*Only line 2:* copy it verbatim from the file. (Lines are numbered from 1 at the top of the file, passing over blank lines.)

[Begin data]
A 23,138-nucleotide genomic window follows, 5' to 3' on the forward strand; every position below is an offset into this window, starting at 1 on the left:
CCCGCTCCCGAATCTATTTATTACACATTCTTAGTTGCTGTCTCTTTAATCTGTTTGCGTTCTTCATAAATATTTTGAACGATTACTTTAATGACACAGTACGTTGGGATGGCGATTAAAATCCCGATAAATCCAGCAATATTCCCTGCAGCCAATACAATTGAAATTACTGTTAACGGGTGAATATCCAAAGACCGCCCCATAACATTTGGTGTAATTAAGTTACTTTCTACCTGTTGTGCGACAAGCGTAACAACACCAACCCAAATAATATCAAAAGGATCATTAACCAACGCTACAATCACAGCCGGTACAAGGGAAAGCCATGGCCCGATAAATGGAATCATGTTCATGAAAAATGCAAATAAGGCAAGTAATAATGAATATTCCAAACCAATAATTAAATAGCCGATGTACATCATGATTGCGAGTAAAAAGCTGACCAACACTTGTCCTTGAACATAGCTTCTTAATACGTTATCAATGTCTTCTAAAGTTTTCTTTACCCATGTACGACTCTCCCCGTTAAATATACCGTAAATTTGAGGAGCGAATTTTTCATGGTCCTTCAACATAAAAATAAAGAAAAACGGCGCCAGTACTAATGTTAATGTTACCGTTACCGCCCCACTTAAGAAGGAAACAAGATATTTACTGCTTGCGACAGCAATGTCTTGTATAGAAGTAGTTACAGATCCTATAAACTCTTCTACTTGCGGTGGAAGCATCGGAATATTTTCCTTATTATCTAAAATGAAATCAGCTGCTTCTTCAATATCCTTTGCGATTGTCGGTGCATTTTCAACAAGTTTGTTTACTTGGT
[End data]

CCCGCTCCCGAATCTATTTATTACACATTCTTAGTTGCTGTCTCTTTAATCTGTTTGCGTTCTTCATAAATATTTTGAACGATTACTTTAATGACACAGTACGTTGGGATGGCGATTAAAATCCCGATAAATCCAGCAATATTCCCTGCAGCCAATACAATTGAAATTACTGTTAACGGGTGAATATCCAAAGACCGCCCCATAACATTTGGTGTAATTAAGTTACTTTCTACCTGTTGTGCGACAAGCGTAACAACACCAACCCAAATAATATCAAAAGGATCATTAACCAACGCTACAATCACAGCCGGTACAAGGGAAAGCCATGGCCCGATAAATGGAATCATGTTCATGAAAAATGCAAATAAGGCAAGTAATAATGAATATTCCAAACCAATAATTAAATAGCCGATGTACATCATGATTGCGAGTAAAAAGCTGACCAACACTTGTCCTTGAACATAGCTTCTTAATACGTTATCAATGTCTTCTAAAGTTTTCTTTACCCATGTACGACTCTCCCCGTTAAATATACCGTAAATTTGAGGAGCGAATTTTTCATGGTCCTTCAACATAAAAATAAAGAAAAACGGCGCCAGTACTAATGTTAATGTTACCGTTACCGCCCCACTTAAGAAGGAAACAAGATATTTACTGCTTGCGACAGCAATGTCTTGTATAGAAGTAGTTACAGATCCTATAAACTCTTCTACTTGCGGTGGAAGCATCGGAATATTTTCCTTATTATCTAAAATGAAATCAGCTGCTTCTTCAATATCCTTTGCGATTGTCGGTGCATTTTCAACAAGTTTGTTTACTTGGT